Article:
Stable expression and characterization of recombinant human heteromeric N-methyl-D-aspartate receptor subtypes NMDAR1A/2A and NMDAR1A/2B in mammalian cells.J Pharmacol Exp Ther. 1996 Oct; 279(1):367-78.JP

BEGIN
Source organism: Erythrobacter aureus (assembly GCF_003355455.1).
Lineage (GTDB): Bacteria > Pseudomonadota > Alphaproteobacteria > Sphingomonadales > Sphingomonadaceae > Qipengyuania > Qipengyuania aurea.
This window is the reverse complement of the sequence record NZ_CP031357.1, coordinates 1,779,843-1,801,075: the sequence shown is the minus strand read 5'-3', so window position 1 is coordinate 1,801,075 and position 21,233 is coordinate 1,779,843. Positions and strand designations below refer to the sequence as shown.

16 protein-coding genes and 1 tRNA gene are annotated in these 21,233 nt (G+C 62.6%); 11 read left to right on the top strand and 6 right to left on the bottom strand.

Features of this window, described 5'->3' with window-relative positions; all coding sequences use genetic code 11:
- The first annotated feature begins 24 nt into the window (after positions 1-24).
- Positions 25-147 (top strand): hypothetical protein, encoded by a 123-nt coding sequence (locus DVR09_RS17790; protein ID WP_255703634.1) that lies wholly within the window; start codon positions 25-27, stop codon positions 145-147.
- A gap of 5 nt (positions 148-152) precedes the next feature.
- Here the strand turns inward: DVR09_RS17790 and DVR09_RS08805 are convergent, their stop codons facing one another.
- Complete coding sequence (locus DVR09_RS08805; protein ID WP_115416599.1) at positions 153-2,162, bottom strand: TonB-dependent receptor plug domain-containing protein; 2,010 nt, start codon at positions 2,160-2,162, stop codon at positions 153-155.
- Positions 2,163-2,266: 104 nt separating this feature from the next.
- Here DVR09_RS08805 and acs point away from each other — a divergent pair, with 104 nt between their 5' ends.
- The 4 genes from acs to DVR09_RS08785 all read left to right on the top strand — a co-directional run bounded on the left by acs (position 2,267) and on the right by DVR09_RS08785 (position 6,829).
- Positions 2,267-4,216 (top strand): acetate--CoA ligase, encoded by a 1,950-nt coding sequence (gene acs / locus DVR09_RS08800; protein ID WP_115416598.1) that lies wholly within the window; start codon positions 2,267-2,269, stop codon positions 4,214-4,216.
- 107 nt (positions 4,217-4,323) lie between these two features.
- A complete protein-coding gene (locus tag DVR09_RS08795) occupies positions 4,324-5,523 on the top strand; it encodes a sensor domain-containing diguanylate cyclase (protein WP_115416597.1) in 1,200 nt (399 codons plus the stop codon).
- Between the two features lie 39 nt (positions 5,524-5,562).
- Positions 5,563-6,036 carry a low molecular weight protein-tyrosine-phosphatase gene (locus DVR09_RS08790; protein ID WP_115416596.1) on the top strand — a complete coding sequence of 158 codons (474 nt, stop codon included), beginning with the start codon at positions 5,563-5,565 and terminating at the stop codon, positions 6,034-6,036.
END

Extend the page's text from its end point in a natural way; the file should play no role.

The electrophysiological and pharmacological properties of two mammalian cell lines stably transfected with cDNAs encoding recombinant human N-methyl-D-aspartate (NMDA) receptor subtypes NMDAR1A/2A and NMDAR1A/2B are described. In whole-cell electrophysiological recordings, application of NMDA/glycine elicited inward currents at negative holding potentials in human NMDAR1A/2A (hNMDAR1A/2A)- and hNMDAR1A/2B-expressing cells. The current-voltage relationships determined in both cell lines in the presence and absence of external Mg++ were similar to those observed with recombinant rat NMDA receptors. Power spectra calculated from NMDA/glycine-induced currents for both NMDA receptor-expressing cell lines suggested a kinetically homogeneous population of channels. Immunoprecipitation with an anti-NMDAR1A antibody coprecipitated the corresponding NMDAR2 subunit with the NMDAR1A, suggesting that heteromeric complexes are formed in these stable cell lines. Stimulation of NMDA receptors evoked an increase in intracellular Ca++, which was used to characterize their pharmacological properties. NMDA displayed less intrinsic activity than did glutamate in both NMDA receptor-expressing cell lines and was a 4-fold more potent agonist at hNMDAR1A/2B than hNMDAR1A/2A. NMDA/glycine-evoked increases in Ca++ levels were inhibited by CGS 19755, (+/-)-3-(2-carboxypiperazin-4-yl)propyl-1-phosphonate, MK-801, ketamine and ifenprodil. (+/-)-3-(2-Carboxypiperazin-4-yl)propyl-1-phosphonate was a 3-fold more potent antagonist at hNMDAR1A/2A than hNMDAR1A/2B, whereas ifenprodil was markedly more selective toward hNMDAR1A/2B, being 250-fold more potent than against hNMDAR1A/2A. These data suggest that cells stably expressing recombinant heteromeric hNMDAR1A/2A and hNMDAR1A/2B represent pharmacologically valid experimental systems to study human NMDA receptors.